Waterfront elegance can be enjoyed in this beautiful custom home. 114 feet of lake frontage allows you to enjoy sweeping lake views. Impressive entry with leaded glass doors and handsome wood and cast iron staircase design.  Designer kitchen with granite counters. Beautiful master suite and attached two car garage. Offered at $1,150,000. Click here for full details and more pictures.



See all of the current homes for sale on Cobbetts Pond in Windham NH.

Windham NH Flat and Fast 5K Race - June 7th

Prudential Dinsmore Associates is proud to announce that they are one of the sponsors of the upcoming Windham NH Flat 'n Fast 5K to be held at the picturesque Windham Rail Trail. This annual event is scheduled for Sunday, June 7, 2009. This is a fun event held on the paved Rail Trail that runs through the scenic woodlands of Windham NH with several tranquil ponds, rock gorges and abundant wildlife. The race starts at 8:30 with the walk starting immediately after the last runner. This event is sponsored by the Windham Rail Trail Alliance in conjunction with the Windham Recreation Department. Please check Cool Running for on-line registration.  Register online of on race day from 7:00 A.M. to 8:00 A.M. Certified 5K race starts at Roultson Road and finishes at Windham Depot. The course is fast, point to point, shaded with no cars, no intersection or hills. Free shuttle bus takes your from registration (near finish) to the starting line. Buses will run from 7:00 to 8:10. Entry fee is now $25 for and individual and $7o for a family. Click on the following link for full details of the event. Be sure to check out this great running-walking event in Windham, all for a good cause. Click here for a Windham Trail Map.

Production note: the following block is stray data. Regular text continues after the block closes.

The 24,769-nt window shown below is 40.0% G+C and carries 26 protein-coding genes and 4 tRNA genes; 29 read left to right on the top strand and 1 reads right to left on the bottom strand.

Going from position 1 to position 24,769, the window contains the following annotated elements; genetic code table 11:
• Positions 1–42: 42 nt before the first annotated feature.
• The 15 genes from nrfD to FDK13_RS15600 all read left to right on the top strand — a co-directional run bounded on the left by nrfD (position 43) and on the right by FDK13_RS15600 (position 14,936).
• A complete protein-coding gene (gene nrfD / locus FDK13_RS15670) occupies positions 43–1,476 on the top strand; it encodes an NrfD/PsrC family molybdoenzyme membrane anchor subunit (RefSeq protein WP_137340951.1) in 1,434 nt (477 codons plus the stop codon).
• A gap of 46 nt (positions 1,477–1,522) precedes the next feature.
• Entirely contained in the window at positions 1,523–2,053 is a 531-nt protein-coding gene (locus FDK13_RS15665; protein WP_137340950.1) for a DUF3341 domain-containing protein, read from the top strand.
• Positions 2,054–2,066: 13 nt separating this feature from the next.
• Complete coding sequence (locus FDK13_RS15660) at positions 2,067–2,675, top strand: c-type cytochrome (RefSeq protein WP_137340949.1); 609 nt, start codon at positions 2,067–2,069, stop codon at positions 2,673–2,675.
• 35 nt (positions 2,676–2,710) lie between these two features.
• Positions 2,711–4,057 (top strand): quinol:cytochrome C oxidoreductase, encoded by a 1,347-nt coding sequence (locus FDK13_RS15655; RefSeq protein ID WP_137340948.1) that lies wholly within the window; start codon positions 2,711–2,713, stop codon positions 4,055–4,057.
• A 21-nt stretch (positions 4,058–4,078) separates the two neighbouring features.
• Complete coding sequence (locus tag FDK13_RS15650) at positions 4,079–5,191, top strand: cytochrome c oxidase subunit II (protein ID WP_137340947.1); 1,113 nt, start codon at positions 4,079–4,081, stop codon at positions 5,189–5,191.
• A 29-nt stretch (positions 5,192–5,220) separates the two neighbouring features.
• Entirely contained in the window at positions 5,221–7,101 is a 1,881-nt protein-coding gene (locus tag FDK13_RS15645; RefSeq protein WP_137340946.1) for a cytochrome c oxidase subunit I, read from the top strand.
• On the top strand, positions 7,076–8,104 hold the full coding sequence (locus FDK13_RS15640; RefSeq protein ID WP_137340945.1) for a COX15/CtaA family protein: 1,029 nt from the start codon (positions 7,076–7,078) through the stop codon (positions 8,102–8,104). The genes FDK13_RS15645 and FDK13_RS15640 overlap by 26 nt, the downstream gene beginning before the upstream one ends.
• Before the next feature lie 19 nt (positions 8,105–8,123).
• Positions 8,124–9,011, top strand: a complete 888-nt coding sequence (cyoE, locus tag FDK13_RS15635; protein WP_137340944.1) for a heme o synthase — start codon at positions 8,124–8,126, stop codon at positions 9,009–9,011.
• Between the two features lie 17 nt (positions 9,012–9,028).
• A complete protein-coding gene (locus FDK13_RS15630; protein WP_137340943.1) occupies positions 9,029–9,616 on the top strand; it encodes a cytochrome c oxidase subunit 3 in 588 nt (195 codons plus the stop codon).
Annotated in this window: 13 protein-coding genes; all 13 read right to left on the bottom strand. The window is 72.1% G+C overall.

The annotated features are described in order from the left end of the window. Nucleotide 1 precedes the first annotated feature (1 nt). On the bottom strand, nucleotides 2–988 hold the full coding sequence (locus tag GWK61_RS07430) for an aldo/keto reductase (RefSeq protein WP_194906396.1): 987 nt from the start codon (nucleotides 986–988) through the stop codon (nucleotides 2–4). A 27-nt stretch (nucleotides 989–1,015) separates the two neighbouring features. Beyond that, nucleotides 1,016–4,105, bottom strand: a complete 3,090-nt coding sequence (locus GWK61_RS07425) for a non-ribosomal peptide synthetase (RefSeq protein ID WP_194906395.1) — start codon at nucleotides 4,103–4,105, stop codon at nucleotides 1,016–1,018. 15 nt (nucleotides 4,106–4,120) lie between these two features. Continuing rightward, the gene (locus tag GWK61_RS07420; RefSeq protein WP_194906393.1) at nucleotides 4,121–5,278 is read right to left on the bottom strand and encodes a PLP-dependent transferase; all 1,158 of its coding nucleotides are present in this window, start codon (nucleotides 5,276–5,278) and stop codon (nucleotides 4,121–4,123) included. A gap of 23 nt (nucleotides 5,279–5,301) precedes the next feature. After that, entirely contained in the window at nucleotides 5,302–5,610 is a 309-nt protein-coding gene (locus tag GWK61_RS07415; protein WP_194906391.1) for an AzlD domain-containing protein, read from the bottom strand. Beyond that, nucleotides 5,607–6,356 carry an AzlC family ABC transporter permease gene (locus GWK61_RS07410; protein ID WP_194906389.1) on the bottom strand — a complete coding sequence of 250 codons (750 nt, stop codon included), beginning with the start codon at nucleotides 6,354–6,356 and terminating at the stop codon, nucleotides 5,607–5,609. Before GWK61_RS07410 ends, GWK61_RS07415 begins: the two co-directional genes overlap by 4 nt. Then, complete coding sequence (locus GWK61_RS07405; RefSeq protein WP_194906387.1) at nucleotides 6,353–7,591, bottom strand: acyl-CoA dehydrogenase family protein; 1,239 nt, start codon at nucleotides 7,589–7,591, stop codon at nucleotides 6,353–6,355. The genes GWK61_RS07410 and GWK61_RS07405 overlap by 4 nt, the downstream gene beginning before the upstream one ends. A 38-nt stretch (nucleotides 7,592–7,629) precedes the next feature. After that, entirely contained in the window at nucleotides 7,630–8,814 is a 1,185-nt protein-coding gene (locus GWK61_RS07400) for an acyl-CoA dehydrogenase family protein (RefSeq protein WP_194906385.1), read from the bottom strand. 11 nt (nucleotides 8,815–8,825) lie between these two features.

Salem New Hampshire: Much more than Horse Racing, Ferris Wheels, Shopping and a Hill of Mystery.

Dispatch from Salem NH: The outsiders who come to Salem for what they want and then leave might think they know the town.  Salem is much more than just strip malls and tax free shopping along Route 28, horse racing at Rockingham Park, a summer afternoon of amusement park rides at Canobie Lake, or a summer solstice experience at Mystery Hill. The people who actually call Salem home know that it is a place where lasting friendships are made in the neighborhoods around town.